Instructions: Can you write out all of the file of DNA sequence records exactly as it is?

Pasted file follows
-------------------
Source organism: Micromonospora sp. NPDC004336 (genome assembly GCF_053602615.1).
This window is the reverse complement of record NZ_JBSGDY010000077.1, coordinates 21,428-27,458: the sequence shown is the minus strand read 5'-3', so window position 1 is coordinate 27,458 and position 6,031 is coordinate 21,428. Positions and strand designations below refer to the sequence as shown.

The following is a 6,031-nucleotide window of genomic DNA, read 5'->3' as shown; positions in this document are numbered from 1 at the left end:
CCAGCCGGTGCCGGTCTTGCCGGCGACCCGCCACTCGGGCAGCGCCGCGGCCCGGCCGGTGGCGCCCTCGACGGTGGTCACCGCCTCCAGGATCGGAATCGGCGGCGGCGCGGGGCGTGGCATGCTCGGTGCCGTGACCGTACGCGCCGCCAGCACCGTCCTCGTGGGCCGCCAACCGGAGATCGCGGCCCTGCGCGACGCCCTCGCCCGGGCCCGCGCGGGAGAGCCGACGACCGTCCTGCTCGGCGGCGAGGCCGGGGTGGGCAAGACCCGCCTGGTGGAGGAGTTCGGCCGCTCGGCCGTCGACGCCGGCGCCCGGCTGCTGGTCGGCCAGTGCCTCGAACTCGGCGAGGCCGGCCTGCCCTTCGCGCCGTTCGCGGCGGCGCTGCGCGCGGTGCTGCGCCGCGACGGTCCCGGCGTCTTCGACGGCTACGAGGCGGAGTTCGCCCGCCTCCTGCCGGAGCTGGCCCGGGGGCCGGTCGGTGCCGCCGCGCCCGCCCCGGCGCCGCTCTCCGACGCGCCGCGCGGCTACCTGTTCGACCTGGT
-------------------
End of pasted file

Source organism: Micromonospora sp. NPDC004336 (genome assembly GCF_053602615.1).
This window is the reverse complement of record NZ_JBSGDY010000077.1, coordinates 21,428-27,458: the sequence shown is the minus strand read 5'-3', so window position 1 is coordinate 27,458 and position 6,031 is coordinate 21,428. Positions and strand designations below refer to the sequence as shown.

The following is a 6,031-nucleotide window of genomic DNA, read 5'->3' as shown; positions in this document are numbered from 1 at the left end:
CCAGCCGGTGCCGGTCTTGCCGGCGACCCGCCACTCGGGCAGCGCCGCGGCCCGGCCGGTGGCGCCCTCGACGGTGGTCACCGCCTCCAGGATCGGAATCGGCGGCGGCGCGGGGCGTGGCATGCTCGGTGCCGTGACCGTACGCGCCGCCAGCACCGTCCTCGTGGGCCGCCAACCGGAGATCGCGGCCCTGCGCGACGCCCTCGCCCGGGCCCGCGCGGGAGAGCCGACGACCGTCCTGCTCGGCGGCGAGGCCGGGGTGGGCAAGACCCGCCTGGTGGAGGAGTTCGGCCGCTCGGCCGTCGACGCCGGCGCCCGGCTGCTGGTCGGCCAGTGCCTCGAACTCGGCGAGGCCGGCCTGCCCTTCGCGCCGTTCGCGGCGGCGCTGCGCGCGGTGCTGCGCCGCGACGGTCCCGGCGTCTTCGACGGCTACGAGGCGGAGTTCGCCCGCCTCCTGCCGGAGCTGGCCCGGGGGCCGGTCGGTGCCGCCGCGCCCGCCCCGGCGCCGCTCTCCGACGCGCCGCGCGGCTACCTGTTCGACCTGGT